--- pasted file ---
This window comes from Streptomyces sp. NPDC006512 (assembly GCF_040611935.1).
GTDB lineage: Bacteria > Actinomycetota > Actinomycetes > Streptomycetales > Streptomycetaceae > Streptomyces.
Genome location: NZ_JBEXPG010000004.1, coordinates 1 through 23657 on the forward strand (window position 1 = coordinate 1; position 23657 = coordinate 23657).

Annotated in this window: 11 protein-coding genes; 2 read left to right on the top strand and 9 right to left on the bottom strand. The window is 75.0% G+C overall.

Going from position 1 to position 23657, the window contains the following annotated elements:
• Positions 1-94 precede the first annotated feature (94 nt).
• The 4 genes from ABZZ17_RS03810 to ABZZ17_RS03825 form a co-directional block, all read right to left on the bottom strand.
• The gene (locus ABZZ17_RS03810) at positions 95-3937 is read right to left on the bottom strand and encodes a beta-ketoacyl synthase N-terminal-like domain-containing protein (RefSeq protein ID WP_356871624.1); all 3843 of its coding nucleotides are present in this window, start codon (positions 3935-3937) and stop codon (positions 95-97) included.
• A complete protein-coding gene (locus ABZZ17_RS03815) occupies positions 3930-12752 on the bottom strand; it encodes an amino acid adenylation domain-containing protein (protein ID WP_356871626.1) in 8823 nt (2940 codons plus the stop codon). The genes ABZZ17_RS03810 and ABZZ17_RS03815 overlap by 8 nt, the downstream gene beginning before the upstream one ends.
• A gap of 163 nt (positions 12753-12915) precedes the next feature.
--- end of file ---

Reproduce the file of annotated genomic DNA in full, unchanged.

This window comes from Streptomyces sp. NPDC006512 (assembly GCF_040611935.1).
GTDB lineage: Bacteria > Actinomycetota > Actinomycetes > Streptomycetales > Streptomycetaceae > Streptomyces.
Genome location: NZ_JBEXPG010000004.1, coordinates 1 through 23657 on the forward strand (window position 1 = coordinate 1; position 23657 = coordinate 23657).

Annotated in this window: 11 protein-coding genes; 2 read left to right on the top strand and 9 right to left on the bottom strand. The window is 75.0% G+C overall.

Going from position 1 to position 23657, the window contains the following annotated elements:
• Positions 1-94 precede the first annotated feature (94 nt).
• The 4 genes from ABZZ17_RS03810 to ABZZ17_RS03825 form a co-directional block, all read right to left on the bottom strand.
• The gene (locus ABZZ17_RS03810) at positions 95-3937 is read right to left on the bottom strand and encodes a beta-ketoacyl synthase N-terminal-like domain-containing protein (RefSeq protein ID WP_356871624.1); all 3843 of its coding nucleotides are present in this window, start codon (positions 3935-3937) and stop codon (positions 95-97) included.
• A complete protein-coding gene (locus ABZZ17_RS03815) occupies positions 3930-12752 on the bottom strand; it encodes an amino acid adenylation domain-containing protein (protein ID WP_356871626.1) in 8823 nt (2940 codons plus the stop codon). The genes ABZZ17_RS03810 and ABZZ17_RS03815 overlap by 8 nt, the downstream gene beginning before the upstream one ends.
• A gap of 163 nt (positions 12753-12915) precedes the next feature.